Author Topic: Dispensing Soda  (Read 4522 times)

Offline darkmorford

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Dispensing Soda
« on: August 16, 2011, 09:25:59 AM »
I mixed up some "homebrew" soda (using one of the SodaStream syrups) in a corny, and I've got it under pressure to force-carbonate. I don't have a way to keep kegs cold yet, so it's at room temperature (74–78°F). I know that most sodas are carbed to 3.7 volumes or so, and according to all the tools I can find—BeerSmith's Carbonation Tool and a few online tables/calculators—that means putting it under about 55 psi of CO2. That much isn't a problem; my regulator goes up to 60 psi.

What's worrying me a bit now is getting it out of the keg. From what I understand, in order to balance out the 55 psi I'm going to need almost 20 feet of 3/16" vinyl hose! Not all that expensive, true, but that's a lot to have lying around. Of course, chilling the corny would reduce the pressure needed and, by extension, the length of the hose, but that's not really an option at this point due to space and budget. Is there anything else I can do to avoid such a long piece of tubing?

Offline Joe Sr.

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Re: Dispensing Soda
« Reply #1 on: August 16, 2011, 09:30:09 AM »
I don't recall the length I have hooked to my keg of root beer, but it's long enough that I coiled it up and secured it with zip ties so it won't uncoil.

I suppose you could try a smaller diameter tubing.
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Offline Bret

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Re: Dispensing Soda
« Reply #2 on: August 16, 2011, 11:15:01 AM »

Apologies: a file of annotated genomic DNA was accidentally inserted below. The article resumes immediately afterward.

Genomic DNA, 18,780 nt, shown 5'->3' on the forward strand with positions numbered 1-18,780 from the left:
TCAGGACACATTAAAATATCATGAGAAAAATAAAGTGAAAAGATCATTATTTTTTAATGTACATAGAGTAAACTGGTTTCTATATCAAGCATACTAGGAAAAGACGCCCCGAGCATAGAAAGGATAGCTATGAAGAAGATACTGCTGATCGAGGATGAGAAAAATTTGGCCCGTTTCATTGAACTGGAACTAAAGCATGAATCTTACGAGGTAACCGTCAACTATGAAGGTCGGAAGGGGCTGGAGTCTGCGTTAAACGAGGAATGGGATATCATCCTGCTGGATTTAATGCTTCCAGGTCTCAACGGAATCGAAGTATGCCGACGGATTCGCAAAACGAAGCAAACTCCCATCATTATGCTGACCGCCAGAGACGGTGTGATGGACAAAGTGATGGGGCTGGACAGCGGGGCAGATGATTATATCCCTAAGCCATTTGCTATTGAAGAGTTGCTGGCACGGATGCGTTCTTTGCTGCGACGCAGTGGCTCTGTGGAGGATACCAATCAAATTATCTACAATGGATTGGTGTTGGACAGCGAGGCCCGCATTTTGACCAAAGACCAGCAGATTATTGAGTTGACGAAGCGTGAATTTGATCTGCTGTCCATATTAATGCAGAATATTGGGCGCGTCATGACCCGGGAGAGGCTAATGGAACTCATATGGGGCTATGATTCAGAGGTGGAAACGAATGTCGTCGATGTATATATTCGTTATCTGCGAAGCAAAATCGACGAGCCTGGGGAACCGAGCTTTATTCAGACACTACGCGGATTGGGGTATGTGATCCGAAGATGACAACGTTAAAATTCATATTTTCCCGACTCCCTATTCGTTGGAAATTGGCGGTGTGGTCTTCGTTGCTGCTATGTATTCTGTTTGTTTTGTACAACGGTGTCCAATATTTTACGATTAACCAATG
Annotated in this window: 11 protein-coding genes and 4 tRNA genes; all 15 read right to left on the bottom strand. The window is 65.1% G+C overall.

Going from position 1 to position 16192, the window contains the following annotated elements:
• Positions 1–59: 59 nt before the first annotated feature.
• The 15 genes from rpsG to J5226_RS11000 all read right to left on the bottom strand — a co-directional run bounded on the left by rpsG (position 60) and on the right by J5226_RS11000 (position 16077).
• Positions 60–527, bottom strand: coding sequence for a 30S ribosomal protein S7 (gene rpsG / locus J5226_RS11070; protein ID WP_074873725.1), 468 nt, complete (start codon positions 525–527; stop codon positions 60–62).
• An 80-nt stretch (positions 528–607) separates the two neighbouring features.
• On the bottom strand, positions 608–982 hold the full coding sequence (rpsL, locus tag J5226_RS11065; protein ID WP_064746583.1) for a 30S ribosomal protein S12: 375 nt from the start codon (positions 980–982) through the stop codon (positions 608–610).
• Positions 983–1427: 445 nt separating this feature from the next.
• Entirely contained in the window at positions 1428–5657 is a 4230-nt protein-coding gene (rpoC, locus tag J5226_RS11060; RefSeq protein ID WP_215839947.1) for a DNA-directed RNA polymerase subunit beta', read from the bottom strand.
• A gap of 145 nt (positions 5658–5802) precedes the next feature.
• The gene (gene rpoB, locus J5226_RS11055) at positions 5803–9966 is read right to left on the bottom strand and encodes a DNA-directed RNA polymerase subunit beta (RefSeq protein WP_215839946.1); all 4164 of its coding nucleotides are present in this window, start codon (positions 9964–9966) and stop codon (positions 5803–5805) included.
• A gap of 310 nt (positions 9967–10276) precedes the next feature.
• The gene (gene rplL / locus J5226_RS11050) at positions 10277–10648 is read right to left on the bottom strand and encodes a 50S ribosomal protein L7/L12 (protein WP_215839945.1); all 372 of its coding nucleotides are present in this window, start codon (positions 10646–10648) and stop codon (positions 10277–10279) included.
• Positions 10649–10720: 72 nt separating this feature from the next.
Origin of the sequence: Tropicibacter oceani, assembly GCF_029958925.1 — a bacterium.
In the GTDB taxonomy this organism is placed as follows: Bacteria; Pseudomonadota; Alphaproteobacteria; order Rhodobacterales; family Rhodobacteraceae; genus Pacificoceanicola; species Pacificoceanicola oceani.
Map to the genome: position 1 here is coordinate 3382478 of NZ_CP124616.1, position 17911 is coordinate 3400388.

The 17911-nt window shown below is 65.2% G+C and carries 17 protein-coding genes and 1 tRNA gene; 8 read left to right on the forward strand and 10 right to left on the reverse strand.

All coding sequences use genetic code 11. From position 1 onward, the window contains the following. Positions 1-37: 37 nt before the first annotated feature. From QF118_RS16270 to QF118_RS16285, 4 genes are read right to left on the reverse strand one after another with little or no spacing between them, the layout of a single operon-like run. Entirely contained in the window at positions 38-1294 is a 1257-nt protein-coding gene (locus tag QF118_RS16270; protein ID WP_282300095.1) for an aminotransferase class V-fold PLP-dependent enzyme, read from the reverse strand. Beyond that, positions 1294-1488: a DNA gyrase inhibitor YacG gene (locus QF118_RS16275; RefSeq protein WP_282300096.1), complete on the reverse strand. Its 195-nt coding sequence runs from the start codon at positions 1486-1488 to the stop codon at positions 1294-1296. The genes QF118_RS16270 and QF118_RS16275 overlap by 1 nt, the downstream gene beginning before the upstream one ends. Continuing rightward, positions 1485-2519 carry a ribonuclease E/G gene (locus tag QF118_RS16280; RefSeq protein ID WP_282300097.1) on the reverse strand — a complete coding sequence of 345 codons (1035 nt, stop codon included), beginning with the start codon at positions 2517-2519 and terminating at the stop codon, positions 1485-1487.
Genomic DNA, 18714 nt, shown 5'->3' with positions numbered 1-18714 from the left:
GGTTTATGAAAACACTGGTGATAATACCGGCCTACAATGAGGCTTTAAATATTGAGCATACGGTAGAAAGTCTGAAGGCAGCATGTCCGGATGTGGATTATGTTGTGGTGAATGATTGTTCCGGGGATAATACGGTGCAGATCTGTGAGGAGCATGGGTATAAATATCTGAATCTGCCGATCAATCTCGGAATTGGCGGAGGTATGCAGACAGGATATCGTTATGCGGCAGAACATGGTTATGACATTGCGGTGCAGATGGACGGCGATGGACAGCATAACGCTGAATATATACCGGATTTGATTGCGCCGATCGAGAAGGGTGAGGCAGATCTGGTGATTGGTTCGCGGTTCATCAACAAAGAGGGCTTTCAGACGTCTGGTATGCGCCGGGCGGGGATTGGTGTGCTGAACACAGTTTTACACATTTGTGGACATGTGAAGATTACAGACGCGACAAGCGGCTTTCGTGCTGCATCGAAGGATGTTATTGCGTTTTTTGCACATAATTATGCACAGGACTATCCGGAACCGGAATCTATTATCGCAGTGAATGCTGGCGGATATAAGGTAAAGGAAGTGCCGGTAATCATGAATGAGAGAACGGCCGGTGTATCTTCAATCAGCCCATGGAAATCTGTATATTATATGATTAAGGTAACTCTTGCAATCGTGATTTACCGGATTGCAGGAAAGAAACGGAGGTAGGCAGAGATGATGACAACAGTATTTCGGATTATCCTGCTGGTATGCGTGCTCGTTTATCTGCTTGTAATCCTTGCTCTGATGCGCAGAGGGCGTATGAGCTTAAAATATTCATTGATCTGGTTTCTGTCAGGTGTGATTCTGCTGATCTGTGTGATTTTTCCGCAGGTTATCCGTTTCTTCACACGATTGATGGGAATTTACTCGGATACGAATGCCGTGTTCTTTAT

Can't you just reduce to serving pressure once it is carbed up like you would a beer? Am I missing something?
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Offline darkmorford

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Re: Dispensing Soda
« Reply #3 on: August 16, 2011, 02:08:55 PM »
My understanding (and if I'm wrong, someone please correct me) is that dropping the gas pressure to the 10–12 psi typical for beer serving would cause the soda to degas. Even if I were able to chill the keg to 38°, I'd need 24 psi to maintain the 3.7 volumes of CO2. With a lower pressure I'd end up with flat soda.

Offline narcout

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Re: Dispensing Soda
« Reply #4 on: August 16, 2011, 03:01:24 PM »

Offline darkmorford

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Re: Dispensing Soda
« Reply #5 on: August 18, 2011, 12:29:51 AM »
Well, I seem to have made a pretty big mistake. Even though 20 feet of hose does a good job of restricting the flow rate, I forgot to consider that there's still 50–55 psi coming out of the end of it. And the Cobra picnic taps just aren't made to deal with that kind of pressure. (Don't ask how I found that one out.) So now I've got a half-full keg of knockoff soda and I don't know how to dispense it. I'm guessing the standard tap faucets can contain the high pressure, but I don't have a place to mount one of those.